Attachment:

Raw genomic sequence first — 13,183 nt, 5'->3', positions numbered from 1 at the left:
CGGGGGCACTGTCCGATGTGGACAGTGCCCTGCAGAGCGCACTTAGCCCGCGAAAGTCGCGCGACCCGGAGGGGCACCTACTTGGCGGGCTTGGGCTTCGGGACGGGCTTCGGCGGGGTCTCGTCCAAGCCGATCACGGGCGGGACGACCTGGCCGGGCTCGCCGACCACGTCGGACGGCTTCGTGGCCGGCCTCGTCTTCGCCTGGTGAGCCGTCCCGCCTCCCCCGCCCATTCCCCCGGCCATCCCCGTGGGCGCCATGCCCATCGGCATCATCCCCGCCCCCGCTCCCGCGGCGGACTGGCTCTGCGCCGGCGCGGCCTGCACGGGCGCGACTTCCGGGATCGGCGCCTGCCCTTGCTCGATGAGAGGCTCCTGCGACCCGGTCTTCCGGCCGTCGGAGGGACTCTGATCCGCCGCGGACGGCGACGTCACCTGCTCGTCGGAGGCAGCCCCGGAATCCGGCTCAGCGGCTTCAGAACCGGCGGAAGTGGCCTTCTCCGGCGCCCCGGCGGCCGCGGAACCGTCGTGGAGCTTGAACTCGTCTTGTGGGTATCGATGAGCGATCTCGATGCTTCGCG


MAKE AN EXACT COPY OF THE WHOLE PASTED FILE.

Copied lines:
Raw genomic sequence first — 13,183 nt, 5'->3', positions numbered from 1 at the left:
CGGGGGCACTGTCCGATGTGGACAGTGCCCTGCAGAGCGCACTTAGCCCGCGAAAGTCGCGCGACCCGGAGGGGCACCTACTTGGCGGGCTTGGGCTTCGGGACGGGCTTCGGCGGGGTCTCGTCCAAGCCGATCACGGGCGGGACGACCTGGCCGGGCTCGCCGACCACGTCGGACGGCTTCGTGGCCGGCCTCGTCTTCGCCTGGTGAGCCGTCCCGCCTCCCCCGCCCATTCCCCCGGCCATCCCCGTGGGCGCCATGCCCATCGGCATCATCCCCGCCCCCGCTCCCGCGGCGGACTGGCTCTGCGCCGGCGCGGCCTGCACGGGCGCGACTTCCGGGATCGGCGCCTGCCCTTGCTCGATGAGAGGCTCCTGCGACCCGGTCTTCCGGCCGTCGGAGGGACTCTGATCCGCCGCGGACGGCGACGTCACCTGCTCGTCGGAGGCAGCCCCGGAATCCGGCTCAGCGGCTTCAGAACCGGCGGAAGTGGCCTTCTCCGGCGCCCCGGCGGCCGCGGAACCGTCGTGGAGCTTGAACTCGTCTTGTGGGTATCGATGAGCGATCTCGATGCTTCGCG